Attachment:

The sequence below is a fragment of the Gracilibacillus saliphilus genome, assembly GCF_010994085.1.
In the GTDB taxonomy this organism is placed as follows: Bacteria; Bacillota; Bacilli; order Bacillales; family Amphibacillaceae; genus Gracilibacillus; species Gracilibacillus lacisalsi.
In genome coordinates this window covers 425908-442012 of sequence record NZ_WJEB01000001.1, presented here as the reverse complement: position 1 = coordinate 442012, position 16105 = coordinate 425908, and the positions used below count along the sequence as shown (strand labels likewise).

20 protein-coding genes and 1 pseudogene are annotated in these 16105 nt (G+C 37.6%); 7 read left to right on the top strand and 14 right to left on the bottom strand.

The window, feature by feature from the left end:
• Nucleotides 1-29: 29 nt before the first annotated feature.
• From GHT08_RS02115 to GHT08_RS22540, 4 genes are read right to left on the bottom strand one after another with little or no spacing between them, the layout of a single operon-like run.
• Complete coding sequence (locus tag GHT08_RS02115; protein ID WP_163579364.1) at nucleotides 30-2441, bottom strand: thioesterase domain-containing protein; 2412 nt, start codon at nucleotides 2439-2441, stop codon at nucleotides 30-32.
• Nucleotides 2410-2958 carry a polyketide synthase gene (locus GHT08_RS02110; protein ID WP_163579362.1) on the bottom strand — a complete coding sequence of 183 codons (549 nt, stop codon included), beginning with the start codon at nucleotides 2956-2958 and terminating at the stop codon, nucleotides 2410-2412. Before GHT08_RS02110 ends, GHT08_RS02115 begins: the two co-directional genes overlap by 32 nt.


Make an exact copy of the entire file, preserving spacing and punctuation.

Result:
The sequence below is a fragment of the Gracilibacillus saliphilus genome, assembly GCF_010994085.1.
In the GTDB taxonomy this organism is placed as follows: Bacteria; Bacillota; Bacilli; order Bacillales; family Amphibacillaceae; genus Gracilibacillus; species Gracilibacillus lacisalsi.
In genome coordinates this window covers 425908-442012 of sequence record NZ_WJEB01000001.1, presented here as the reverse complement: position 1 = coordinate 442012, position 16105 = coordinate 425908, and the positions used below count along the sequence as shown (strand labels likewise).

20 protein-coding genes and 1 pseudogene are annotated in these 16105 nt (G+C 37.6%); 7 read left to right on the top strand and 14 right to left on the bottom strand.

The window, feature by feature from the left end:
• Nucleotides 1-29: 29 nt before the first annotated feature.
• From GHT08_RS02115 to GHT08_RS22540, 4 genes are read right to left on the bottom strand one after another with little or no spacing between them, the layout of a single operon-like run.
• Complete coding sequence (locus tag GHT08_RS02115; protein ID WP_163579364.1) at nucleotides 30-2441, bottom strand: thioesterase domain-containing protein; 2412 nt, start codon at nucleotides 2439-2441, stop codon at nucleotides 30-32.
• Nucleotides 2410-2958 carry a polyketide synthase gene (locus GHT08_RS02110; protein ID WP_163579362.1) on the bottom strand — a complete coding sequence of 183 codons (549 nt, stop codon included), beginning with the start codon at nucleotides 2956-2958 and terminating at the stop codon, nucleotides 2410-2412. Before GHT08_RS02110 ends, GHT08_RS02115 begins: the two co-directional genes overlap by 32 nt.